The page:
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Two months ago, I joined a software development company. They have just assigned me my first big task that consist in overhauling all the front end of one of our Rails apps. The project is still in the design department, but I will start to work on it soon.

The problem is that management asked me the typical "when you will finish". The truth is that I have no idea. Writing the HTML and CSS is not really complicated, but the controllers are a mess and I expect to discover lots of problems.

In this two months I've seen quite a lot of peers sleeping under the desk - this is Japan - and this is something I am obviously not going to accept, so I want to make the risks clear before even starting.

This is what I thought I will write once I get the definitive design:

Project: Redesign of X app.

Scope of the project:
- Write all the templates of the new design using HAML language: X lines of
  code affected.
- Write all the new stylesheets using X framework: X lines of code 
  affected.
- Refactor controllers and correct possible inconsistencies: X lines of 
  code possibly affected.

Description of tasks:
- Page 1:      x hours est.
- Page 2:      x hours est.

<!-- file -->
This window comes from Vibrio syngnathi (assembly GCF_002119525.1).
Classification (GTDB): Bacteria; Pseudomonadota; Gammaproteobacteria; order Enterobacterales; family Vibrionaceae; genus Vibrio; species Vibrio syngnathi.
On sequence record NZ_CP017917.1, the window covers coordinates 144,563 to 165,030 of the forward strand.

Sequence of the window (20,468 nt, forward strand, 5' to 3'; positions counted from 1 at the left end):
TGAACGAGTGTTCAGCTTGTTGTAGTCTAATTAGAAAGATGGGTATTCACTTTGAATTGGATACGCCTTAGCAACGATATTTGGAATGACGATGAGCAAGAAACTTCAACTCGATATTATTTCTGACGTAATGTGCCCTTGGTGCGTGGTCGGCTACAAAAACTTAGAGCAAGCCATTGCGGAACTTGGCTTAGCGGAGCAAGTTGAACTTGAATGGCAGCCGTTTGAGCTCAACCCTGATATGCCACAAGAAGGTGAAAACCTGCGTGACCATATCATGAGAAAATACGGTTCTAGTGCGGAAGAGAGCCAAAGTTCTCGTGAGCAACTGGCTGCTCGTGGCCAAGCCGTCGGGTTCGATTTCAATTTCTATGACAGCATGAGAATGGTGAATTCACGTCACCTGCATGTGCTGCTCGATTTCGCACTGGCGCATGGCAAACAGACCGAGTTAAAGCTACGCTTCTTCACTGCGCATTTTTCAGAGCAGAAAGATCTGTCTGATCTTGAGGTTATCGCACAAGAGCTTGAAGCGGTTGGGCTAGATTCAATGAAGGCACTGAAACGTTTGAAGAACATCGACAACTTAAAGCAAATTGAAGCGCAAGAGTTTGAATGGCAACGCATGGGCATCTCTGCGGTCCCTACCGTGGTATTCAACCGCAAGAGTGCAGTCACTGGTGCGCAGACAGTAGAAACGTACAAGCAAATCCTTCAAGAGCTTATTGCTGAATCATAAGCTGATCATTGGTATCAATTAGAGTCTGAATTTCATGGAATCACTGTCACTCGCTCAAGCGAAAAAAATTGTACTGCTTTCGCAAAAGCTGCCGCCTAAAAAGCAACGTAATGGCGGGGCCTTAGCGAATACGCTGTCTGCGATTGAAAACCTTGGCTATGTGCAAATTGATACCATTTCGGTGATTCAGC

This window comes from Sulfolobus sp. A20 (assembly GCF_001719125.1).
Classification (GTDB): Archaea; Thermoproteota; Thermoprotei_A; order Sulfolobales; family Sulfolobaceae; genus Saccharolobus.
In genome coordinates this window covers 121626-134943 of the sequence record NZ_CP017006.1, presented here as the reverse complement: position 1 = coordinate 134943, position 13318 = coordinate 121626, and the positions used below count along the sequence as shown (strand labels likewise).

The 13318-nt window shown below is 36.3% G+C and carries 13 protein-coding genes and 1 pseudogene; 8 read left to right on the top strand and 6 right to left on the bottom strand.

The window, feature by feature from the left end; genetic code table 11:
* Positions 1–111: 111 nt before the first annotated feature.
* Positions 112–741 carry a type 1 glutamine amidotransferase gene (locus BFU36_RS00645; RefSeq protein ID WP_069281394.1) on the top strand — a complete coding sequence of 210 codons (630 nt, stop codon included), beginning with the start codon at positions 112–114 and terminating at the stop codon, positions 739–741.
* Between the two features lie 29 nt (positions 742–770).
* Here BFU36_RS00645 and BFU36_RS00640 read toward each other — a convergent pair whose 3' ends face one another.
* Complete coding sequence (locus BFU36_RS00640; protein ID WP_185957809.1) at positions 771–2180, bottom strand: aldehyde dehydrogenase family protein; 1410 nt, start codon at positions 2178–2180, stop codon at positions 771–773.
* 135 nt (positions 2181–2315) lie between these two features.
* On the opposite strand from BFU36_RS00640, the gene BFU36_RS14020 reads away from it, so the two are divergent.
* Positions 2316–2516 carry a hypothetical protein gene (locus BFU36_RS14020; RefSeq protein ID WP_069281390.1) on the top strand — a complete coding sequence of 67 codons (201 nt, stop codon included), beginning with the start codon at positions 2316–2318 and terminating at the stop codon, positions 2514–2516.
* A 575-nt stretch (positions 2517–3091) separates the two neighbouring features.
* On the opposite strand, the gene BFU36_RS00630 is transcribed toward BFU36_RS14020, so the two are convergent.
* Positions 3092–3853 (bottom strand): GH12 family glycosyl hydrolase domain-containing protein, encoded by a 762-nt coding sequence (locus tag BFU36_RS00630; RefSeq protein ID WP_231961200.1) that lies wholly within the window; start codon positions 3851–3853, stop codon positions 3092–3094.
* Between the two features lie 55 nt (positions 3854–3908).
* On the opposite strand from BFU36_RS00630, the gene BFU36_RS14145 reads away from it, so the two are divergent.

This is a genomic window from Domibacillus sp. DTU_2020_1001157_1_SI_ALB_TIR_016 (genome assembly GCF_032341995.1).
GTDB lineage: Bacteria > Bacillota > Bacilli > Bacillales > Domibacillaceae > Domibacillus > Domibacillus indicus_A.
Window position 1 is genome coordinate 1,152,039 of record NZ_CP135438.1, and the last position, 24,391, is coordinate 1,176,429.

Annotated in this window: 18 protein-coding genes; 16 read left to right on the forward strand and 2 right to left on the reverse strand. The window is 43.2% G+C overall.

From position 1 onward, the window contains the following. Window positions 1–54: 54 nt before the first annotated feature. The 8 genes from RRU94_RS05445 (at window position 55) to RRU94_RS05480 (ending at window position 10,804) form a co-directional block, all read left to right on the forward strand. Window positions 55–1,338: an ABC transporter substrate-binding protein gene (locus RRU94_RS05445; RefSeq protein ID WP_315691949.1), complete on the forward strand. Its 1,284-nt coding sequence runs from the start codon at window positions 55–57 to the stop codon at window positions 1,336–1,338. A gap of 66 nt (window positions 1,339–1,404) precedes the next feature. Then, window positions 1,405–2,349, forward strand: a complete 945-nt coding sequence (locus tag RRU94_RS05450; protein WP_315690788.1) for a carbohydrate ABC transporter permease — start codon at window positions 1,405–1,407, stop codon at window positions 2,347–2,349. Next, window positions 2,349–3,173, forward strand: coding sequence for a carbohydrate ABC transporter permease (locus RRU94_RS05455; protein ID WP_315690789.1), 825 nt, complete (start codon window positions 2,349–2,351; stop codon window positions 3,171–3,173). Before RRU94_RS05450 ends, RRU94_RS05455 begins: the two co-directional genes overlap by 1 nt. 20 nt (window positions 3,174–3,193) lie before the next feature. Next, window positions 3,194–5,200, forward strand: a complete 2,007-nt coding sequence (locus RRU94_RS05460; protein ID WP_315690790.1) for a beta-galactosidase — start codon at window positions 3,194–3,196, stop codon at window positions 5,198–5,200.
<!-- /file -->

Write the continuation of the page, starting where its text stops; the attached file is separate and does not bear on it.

- Page 3:      x hours est.
- Component 1: x hours est. 
...

Total estimation of project duration: XXX hours.

Risks:
- This is the first time that we replace all the front end of the
  application. All the estimations have been done without having a 
  real example to compare, but when we added Page5 and Page6  in the 
  Issue #xxxx, took x hours work. This is the metric I am using to predict
  the duration of the tasks.
- I have detected some issues in the controllers' code that will necessarily
  have to be addressed while performing this project. Other unknown issues
  are expected to arise.

For this reason, I predict _high probability of deviations_ on the original
estimation that I think should be taken into account.

Appart from the awful grammar (feel free to edit), is there any other point that should be added to this document?

Also, this text just came out of my head, but I am sure that there are methodologies that are already being used in other companies. Is there an standard way to communicate estimations?

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    If you can, avoid estimating a specific number of hours. Your (or anyone else's) ability to accurately estimate the scope of work at that level of granularity is virtually nonexistent. Instead, think about the number of whole days you think each task will take, and multiply by 8 to get hours. Do that for both the 'best case' and 'worst case' scenarios for each task. Split the difference, and report a range of '<midpoint> to <worst case>' hours. Because the best case almost never happens.
    – aroth
    Feb 6, 2016 at 2:06
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    On a simple task, I've learned I have to double my immediate instinctual answer. On a complex job.... as the estimate gets longer, the unexpected increases and so does the scaling factor.
    – keshlam
    Feb 6, 2016 at 2:22
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    You may get answers from a different perspective over at Project Management.
    – nvoigt
    Feb 6, 2016 at 13:07